4. Lack of conversation. Where there’s no communication, disconnection is happening. When you’re not connected and engaged with the people who are most valuable to you, you have stopped having influence and you’re no longer leading. A true leader knows the importance of communication and staying engaged.

    5. Absence of trust. Trust is the foundation of leadership; when there is no trust there is no loyalty, no respect, no credibility—and it’s a sure indication that you have stopped leading, because leadership cannot happen in the absence of trust.

    6. Absence of change. Leadership is about creating new things and moving forward in new ways. If nothing is changing, you’re not leading.

    7. Death of confidence. No one wants to follow an insecure, unsure, self-conscious None of those traits will promote assurances that you can be trusted to lead and guide.

    8. Silenced complaints. A negative workplace is damaging, but some degree of complaint is healthy. The bottom line is this: if no one is complaining, people are settling, and they’re scared to speak up.

    9. Consistent lateness. If you don’t show respect for other people, they will not respect your leadership. Period. if you are frequently late for meetings or calls or just constantly moving the schedule around, your leadership isn’t going to be taken seriously.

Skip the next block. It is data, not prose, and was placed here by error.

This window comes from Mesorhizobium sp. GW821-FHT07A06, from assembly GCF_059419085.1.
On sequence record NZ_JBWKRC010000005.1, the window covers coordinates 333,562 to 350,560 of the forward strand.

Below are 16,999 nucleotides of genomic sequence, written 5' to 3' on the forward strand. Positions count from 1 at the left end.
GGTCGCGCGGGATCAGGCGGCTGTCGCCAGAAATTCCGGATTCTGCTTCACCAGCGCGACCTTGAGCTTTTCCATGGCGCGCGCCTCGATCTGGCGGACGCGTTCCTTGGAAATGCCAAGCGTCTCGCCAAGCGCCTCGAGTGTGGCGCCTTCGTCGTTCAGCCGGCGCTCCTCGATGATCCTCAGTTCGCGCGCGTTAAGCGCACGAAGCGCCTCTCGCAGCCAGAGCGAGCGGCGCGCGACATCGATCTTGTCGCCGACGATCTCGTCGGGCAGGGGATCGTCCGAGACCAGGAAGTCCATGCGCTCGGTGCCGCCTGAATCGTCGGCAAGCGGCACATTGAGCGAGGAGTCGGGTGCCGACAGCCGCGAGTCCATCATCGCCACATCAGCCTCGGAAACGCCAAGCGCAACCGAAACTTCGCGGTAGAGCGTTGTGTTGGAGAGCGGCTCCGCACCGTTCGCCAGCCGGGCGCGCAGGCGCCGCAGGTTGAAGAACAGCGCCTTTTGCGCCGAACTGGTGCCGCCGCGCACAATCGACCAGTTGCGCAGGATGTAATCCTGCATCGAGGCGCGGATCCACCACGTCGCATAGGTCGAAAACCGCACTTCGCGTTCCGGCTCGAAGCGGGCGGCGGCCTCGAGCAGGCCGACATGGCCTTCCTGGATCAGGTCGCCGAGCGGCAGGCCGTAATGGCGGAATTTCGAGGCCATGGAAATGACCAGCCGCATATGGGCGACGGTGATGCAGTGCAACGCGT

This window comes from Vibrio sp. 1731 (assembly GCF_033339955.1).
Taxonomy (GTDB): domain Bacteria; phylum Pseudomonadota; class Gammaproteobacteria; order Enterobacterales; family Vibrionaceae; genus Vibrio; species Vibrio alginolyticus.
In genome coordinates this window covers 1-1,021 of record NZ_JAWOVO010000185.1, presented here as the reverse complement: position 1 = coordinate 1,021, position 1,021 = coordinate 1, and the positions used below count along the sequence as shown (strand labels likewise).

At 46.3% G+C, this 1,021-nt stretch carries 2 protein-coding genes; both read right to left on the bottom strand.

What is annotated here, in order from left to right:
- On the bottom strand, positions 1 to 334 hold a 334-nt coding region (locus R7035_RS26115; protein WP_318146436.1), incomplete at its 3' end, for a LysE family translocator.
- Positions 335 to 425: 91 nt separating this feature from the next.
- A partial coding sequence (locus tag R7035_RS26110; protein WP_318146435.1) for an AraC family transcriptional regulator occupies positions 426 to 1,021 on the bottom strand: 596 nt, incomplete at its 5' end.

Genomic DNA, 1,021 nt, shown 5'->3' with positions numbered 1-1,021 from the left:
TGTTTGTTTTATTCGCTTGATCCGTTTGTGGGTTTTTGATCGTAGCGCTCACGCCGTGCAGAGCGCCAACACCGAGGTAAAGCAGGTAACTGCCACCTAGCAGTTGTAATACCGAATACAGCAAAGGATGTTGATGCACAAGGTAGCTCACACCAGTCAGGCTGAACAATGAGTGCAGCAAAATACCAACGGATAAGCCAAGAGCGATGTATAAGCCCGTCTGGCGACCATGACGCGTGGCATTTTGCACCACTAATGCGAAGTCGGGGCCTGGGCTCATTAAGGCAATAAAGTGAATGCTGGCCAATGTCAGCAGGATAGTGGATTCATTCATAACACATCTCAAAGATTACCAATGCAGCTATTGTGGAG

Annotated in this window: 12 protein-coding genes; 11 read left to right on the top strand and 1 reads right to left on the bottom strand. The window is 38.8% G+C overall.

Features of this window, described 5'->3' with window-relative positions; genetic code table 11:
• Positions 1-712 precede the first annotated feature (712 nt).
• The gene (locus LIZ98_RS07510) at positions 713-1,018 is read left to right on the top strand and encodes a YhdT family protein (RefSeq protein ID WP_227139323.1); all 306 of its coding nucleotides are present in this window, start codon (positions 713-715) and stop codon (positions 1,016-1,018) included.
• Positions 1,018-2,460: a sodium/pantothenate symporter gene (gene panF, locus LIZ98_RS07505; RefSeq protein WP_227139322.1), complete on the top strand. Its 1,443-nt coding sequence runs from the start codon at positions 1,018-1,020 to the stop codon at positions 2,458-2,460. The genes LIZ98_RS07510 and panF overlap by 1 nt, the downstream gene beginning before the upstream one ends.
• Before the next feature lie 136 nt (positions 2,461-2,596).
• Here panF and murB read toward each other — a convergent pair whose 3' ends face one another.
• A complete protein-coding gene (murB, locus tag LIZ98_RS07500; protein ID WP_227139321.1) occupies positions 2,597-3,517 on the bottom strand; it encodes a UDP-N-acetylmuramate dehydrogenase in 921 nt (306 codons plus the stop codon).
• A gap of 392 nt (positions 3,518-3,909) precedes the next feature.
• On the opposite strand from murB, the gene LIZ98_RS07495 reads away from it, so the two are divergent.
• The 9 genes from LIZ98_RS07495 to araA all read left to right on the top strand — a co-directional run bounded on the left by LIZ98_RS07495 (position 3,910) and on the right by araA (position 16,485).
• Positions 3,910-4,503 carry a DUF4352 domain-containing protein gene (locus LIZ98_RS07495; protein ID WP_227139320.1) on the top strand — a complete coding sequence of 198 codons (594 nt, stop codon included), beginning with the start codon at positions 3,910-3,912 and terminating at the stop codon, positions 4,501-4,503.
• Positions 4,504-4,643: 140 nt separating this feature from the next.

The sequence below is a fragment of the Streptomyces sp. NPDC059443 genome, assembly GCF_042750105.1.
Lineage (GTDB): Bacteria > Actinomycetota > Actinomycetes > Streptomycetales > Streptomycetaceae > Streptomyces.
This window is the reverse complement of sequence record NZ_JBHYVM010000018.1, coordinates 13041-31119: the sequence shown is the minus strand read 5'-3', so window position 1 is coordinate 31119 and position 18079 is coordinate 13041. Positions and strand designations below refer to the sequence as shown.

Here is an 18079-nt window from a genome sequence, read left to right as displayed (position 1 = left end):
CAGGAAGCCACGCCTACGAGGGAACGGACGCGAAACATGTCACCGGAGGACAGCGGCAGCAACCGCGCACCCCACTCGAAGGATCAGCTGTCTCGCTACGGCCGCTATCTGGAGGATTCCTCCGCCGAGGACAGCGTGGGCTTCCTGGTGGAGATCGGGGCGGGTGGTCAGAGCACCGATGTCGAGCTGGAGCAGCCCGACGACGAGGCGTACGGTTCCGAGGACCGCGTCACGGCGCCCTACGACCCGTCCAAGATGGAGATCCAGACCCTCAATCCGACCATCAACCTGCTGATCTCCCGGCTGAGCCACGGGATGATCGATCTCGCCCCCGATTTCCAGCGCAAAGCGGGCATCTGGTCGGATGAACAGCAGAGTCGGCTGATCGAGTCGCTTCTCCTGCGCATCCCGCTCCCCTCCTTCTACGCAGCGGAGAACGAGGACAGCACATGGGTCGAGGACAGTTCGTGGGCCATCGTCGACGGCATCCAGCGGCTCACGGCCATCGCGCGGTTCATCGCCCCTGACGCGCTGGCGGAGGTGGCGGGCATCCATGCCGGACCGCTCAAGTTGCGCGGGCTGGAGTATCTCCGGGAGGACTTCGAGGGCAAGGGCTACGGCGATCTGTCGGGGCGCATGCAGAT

10. Trying to please everyone. If your goal is to make everyone happy, you are never going to be an effective leader. Your team’s best accomplishments will come when you are stretching them past their comfort zone. If you seek everyone’s approval, that stretch won’t happen—and you still won’t have pleased them all.

    Lead from Within: If any of these traits sound familiar, do something before you find that your leadership is failing.

    Additional Reading:

    For coaching, consulting, workshops and speaking. Please feel free to contact us.

    Photo Credit: Getty Images

    The post How to Tell If Your Leadership is Failing appeared first on Lolly Daskal.